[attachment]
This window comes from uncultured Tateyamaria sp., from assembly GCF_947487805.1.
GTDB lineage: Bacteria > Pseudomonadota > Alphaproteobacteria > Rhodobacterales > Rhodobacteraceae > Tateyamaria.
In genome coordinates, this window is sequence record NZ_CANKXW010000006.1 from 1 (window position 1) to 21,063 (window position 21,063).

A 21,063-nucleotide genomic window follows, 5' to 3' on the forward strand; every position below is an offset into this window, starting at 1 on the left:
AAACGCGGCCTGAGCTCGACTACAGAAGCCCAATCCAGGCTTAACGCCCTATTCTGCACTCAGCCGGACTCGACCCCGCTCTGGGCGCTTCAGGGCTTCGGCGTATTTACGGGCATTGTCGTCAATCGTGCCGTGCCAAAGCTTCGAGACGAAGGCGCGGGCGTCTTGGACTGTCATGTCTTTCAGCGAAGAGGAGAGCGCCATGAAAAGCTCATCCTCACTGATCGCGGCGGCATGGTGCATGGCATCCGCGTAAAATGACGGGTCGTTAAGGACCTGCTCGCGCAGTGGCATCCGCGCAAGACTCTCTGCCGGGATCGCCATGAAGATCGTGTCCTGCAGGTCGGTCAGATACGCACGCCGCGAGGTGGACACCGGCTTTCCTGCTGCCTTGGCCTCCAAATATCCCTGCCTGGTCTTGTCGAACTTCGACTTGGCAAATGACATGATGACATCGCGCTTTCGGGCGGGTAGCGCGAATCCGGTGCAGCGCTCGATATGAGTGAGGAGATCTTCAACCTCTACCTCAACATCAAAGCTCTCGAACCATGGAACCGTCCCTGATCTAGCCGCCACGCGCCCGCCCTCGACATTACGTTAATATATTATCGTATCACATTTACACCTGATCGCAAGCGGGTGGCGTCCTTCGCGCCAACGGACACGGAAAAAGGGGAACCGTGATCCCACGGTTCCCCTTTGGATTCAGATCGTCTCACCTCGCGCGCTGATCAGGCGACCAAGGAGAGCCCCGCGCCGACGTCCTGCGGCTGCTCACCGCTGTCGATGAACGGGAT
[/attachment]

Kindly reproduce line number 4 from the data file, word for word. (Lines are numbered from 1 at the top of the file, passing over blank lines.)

A 21,063-nucleotide genomic window follows, 5' to 3' on the forward strand; every position below is an offset into this window, starting at 1 on the left: